As it goes along, I Wanna Hold Your Hand picks up more characters and plots, but at least initially, it's about three friends in New Jersey on 8 February, 1964, who like a great many teenagers across the country that day can barely contain their excitement for the following night's appearance of The Beatles on The Ed Sullivan Show. Our biggest Beatlemaniac is Rosie Petrofsky (Wendie Jo Sperber), who does all the weeping and wailing and swooning that pop culture remembers from those days; Grace Corrigan (Theresa Saldana) is merely giddy, while Pam Mitchell (Nancy Allen) is so preoccupied with her impending elopement that she's only sort of looking forward to it. They've caught wind of the information about where the band is staying in New York, and Grace (who wants to sneak some photographs to prove herself as a journalist) and Rosie (who wants to marry Paul McCartney) both agree that it would be a swell idea to break into the hotel. To do that, they need a ride that can get close enough to the heavily-guarded building, so they drag in the shy Larry Dubois (Marc McClure), whose dad is an undertaker with a few limousines, to serve as driver. They also manage to pick up a pair of inveterate Beatles-haters with protest on their minds: Janis Goldman (Susan Kendall Newman), a folk-loving self-professed intellectual who despises the band's jangling, inane music and empty lyrics, and Tony Smerko (Bobby Di Cicco), who thinks their long hair, peppy melodies, and pretty features are a ghastly, effeminate insult to the rugged real men of God's Own United States.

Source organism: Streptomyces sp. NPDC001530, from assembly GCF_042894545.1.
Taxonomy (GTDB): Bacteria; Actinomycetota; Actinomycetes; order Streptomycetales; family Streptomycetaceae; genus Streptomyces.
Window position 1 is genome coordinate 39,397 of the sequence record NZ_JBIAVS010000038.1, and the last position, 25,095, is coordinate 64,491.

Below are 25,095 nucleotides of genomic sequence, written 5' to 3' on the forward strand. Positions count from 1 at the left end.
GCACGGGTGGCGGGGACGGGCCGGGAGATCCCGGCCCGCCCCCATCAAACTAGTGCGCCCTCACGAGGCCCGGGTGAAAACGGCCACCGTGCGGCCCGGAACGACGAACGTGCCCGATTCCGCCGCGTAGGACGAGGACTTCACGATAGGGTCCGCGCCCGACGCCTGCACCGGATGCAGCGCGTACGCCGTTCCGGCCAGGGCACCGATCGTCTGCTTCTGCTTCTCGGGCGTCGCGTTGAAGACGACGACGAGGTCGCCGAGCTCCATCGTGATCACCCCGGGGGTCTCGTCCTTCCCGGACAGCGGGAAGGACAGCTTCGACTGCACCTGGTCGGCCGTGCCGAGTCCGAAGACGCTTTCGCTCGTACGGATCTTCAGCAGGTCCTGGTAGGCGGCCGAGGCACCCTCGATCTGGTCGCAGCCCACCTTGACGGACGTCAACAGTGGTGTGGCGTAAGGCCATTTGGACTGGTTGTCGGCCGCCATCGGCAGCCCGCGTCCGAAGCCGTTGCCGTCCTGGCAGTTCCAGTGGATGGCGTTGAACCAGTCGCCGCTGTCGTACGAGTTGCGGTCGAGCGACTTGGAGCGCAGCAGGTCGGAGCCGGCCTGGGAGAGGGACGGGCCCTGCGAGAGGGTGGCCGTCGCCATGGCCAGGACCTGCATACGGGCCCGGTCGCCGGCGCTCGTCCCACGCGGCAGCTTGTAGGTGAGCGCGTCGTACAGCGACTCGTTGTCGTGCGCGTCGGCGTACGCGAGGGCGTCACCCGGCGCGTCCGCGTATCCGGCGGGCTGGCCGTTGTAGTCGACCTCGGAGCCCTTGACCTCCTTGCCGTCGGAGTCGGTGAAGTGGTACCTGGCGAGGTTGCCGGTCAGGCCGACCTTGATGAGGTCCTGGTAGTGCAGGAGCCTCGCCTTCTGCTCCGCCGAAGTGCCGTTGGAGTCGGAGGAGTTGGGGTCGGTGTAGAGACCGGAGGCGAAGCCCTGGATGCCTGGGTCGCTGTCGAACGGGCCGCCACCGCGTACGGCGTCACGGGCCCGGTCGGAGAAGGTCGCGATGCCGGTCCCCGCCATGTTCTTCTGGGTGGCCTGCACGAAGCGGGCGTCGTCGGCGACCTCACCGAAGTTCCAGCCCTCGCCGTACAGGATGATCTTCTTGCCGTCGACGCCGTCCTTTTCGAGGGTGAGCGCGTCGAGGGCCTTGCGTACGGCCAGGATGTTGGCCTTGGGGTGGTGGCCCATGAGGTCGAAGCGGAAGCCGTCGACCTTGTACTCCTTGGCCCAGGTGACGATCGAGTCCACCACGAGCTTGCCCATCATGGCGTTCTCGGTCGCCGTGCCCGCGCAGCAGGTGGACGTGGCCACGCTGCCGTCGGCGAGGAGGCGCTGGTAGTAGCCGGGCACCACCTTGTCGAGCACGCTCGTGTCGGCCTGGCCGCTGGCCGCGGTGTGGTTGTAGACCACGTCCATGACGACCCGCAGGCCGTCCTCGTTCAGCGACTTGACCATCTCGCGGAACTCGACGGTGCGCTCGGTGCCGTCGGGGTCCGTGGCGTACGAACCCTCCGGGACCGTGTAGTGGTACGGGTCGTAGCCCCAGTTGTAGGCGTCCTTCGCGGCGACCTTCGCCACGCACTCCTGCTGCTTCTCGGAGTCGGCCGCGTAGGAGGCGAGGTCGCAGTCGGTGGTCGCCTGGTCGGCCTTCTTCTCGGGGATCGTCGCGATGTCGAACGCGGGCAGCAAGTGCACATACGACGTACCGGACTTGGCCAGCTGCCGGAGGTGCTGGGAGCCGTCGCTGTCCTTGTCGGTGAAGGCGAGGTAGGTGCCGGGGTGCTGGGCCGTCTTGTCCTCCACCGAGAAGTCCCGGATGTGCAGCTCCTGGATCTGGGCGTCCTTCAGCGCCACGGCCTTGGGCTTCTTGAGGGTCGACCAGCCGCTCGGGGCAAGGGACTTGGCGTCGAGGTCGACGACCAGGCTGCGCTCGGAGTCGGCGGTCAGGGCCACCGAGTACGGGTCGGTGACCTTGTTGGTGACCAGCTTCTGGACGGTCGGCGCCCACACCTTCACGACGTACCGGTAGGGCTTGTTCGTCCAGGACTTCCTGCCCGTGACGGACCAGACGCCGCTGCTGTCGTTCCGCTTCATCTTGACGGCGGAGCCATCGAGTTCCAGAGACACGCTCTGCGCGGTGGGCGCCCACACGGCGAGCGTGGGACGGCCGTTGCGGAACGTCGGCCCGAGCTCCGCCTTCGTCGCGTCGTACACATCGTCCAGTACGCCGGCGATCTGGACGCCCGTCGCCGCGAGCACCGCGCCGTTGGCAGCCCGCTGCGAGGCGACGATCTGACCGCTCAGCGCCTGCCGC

What starts out as a road trip turns into something much shaggier and more idiosyncratic once the sextet arrives at the hotel. What the filmmakers seem to have in mind with this film is to do a sort of "long night of the soul" routine, in which each character (or anyway, the four women) has a chance to come to grips with the sort of person she wants to be; they want to have these four stories take place in isolation; and they want them to be zany comedies, rather than sober character dramas. The surprise is not that, ultimately, this doesn't always work (Janis's leg of the film especially; her alleged "dramatic arc" is more like a spontaneous spiritual revelation), but that two first-time writers, one of whom was also a first-time director, should make it work for as long as they do and in as many different ways. It's not just a wacky comedy, it's every kind of wacky comedy: there's a slapstick car chase, dialogue-driven scenes, a lot of silent comedy bits involving Pam hiding in a service cart, and even, for one short scene, a perfectly-executed slamming door farce, though this last seems to have taxed Zemeckis enough that he doesn't do much with it. Even more impressively, this broad comic tone comes at the expense of the characters (at no point does the film buy into the mystique of the Beatles or Beatlemania so much that it allows us to think that any of this behavior is in any way reasonable, defensible, or sane), but without disrespecting the characters (who are always admired by the film for their passion and resourcefulness, and treated with absolute sympathy).